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So is everyone working in linear (1.0) gamma these days?

Apr 10, 2012 6:48 AM

We're moving a program to HD, so in the next couple months I need to redesign a huge number of graphics and lower thirds.

 

We've switched from FCP to Premiere. Right now, if you edit in Premiere CS4-CS5.5 and export using "Maximum Render Quality", everything gets blended in linear 1.0 gamma. This makes every graphic with transparency I've ever made look terribly wrong. Until now, I've been rendering with low quality to achieve the right result.

 

So here's my question: Do you believe the future is linear? Are you checking "Linearize color space" for all your AE graphics now?

 

If I invest a bundle of time in making everything in linear gamma, will I be future-proofing these graphics, or will Adobe most likely abandon the linear push and support high-quality 1.8 gamma again?

 

What are you doing/betting on?

 
Replies
  • Currently Being Moderated
    Apr 10, 2012 8:30 AM   in reply to Clint Porter

    My TV set has Gamma bias. My computer monitor has Gamma bias. Every single display out there has Gamma bias and so has pretty much any recording format. So why in all the world should I do everything in linear just because someone tells me to? True, there are hard mathematical reasons with regards to the under the hood stuff during processing, but there is no need to over-obsess. That's Stu Maschwitz' and other people's hobby... I for one couldn't care less - as long as my stuff ends up being shown as H.264 or other compressed formats played from harddisk recorders on tradeshows, is played back from computers during corporate presentations or aired on TV all I care for is linear blending giving me greater creative options for some effects, but not much more beyond that. It's really not that important as long as you do not work for digital cinema. In fact many times it's just an excuse for software vendors to put more responsibility on their users along the lines of "If it looks crap, you didn't linearize it" while they make a mess of the Gamma in their own plug-ins. It's the same like "linear workflows" in 3D programs - why should I suddenly start to care to make my textures and lighting linear when over the years I have learned to tweak everything with Gamma to make it look like I want? If you get my meaning: Linear is overrated and overhyped. It's an option that may solve some specific issues, but it doesn't fix everything and if you have established a suitable workflow without it, I see no reason to change it just for being hip or in some people's eyes "acadamically correct".... *boohoo*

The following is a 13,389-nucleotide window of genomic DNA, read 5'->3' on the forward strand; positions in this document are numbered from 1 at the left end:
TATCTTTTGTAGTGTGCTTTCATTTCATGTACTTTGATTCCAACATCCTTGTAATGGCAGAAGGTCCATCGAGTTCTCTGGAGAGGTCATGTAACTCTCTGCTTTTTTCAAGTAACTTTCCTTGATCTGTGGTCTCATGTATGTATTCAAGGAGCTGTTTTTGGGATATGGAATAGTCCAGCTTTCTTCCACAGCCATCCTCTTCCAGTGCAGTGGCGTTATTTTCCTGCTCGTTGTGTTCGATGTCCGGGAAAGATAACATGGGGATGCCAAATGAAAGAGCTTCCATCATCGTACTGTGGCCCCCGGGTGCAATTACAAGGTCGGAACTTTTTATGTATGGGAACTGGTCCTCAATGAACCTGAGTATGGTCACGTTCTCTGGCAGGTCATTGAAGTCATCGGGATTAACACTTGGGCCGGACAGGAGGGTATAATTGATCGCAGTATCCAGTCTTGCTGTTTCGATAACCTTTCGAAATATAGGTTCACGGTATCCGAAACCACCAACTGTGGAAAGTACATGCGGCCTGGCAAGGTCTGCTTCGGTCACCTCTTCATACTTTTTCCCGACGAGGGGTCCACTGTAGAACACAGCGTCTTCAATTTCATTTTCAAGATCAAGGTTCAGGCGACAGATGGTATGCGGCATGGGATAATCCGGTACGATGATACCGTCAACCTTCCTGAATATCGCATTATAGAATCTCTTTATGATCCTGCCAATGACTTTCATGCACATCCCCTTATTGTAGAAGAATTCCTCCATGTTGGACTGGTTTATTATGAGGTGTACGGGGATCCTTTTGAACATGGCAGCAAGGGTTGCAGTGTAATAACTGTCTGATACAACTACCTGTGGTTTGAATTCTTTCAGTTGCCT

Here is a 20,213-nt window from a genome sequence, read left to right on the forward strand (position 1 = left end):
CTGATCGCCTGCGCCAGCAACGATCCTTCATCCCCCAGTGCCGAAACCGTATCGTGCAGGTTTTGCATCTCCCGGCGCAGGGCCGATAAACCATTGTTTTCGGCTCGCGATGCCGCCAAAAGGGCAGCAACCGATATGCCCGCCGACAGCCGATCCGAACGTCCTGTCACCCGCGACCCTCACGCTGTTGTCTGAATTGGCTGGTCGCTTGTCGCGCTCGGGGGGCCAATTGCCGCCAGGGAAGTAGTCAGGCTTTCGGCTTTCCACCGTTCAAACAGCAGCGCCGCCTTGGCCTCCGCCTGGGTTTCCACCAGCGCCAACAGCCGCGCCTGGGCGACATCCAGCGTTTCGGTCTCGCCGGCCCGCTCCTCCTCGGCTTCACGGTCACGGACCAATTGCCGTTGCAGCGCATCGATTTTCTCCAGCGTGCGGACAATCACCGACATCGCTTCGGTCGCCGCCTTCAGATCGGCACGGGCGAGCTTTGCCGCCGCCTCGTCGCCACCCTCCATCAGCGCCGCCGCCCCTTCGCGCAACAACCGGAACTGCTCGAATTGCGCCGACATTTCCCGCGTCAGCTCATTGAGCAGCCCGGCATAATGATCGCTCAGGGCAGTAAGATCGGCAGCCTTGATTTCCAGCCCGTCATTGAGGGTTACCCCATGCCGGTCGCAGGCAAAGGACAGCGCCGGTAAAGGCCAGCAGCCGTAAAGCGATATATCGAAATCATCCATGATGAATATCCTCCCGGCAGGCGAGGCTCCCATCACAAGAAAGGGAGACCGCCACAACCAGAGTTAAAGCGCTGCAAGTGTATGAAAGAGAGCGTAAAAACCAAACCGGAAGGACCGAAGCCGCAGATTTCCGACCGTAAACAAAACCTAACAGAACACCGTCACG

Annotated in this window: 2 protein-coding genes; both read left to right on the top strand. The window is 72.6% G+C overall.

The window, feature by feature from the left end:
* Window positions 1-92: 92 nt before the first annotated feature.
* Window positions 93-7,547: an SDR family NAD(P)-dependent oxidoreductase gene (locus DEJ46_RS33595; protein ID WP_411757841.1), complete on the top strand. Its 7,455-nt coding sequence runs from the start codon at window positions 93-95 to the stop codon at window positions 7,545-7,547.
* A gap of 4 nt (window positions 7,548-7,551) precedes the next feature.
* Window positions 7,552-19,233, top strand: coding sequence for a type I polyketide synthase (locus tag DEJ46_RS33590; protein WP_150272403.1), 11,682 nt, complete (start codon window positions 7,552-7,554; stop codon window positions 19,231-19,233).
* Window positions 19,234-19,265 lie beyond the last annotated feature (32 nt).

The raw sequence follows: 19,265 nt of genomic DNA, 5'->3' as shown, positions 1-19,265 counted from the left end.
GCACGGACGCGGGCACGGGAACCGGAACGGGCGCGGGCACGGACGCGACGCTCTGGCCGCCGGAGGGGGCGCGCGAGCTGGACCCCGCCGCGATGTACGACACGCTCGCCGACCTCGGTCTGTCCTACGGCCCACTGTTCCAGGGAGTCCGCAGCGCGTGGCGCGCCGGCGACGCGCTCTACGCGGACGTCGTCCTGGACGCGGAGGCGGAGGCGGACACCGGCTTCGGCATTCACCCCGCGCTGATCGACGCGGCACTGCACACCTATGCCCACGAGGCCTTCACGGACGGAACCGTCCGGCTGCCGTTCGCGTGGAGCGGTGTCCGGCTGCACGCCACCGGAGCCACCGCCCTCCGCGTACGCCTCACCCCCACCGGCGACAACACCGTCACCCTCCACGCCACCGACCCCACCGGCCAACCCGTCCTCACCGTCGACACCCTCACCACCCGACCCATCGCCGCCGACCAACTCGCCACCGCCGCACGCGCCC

Mylenium

     
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  • Currently Being Moderated
    Apr 10, 2012 10:10 AM   in reply to Clint Porter

    I think those are issues specific to Premiere and more or less compatibility issues of its older non-GPU basis vs. the new stuff vs. how your GPU may or may not meet some requirements. Per se there is nothing that speaks against processing Gamma-lized footage even in GPU mode. In fact I believe there are native Gamma functions directly in any of the APIs, be it OpenGL, CGFX, CUDA or what have you. They just cost you a few more processing cycles. In your case the problem is probably more that "Render at max quality" inflates all 8bit/ 16bit data in a not-so-smart way rather than this per se being a failure in all 32bit processing.  The rest you will surely find out next week when Adobe makes some big noise at NAB and I'm sure then Todd will give you al lthe answers you desire (or some docs and videos becoming available on the website)...

     

    Mylenium

     
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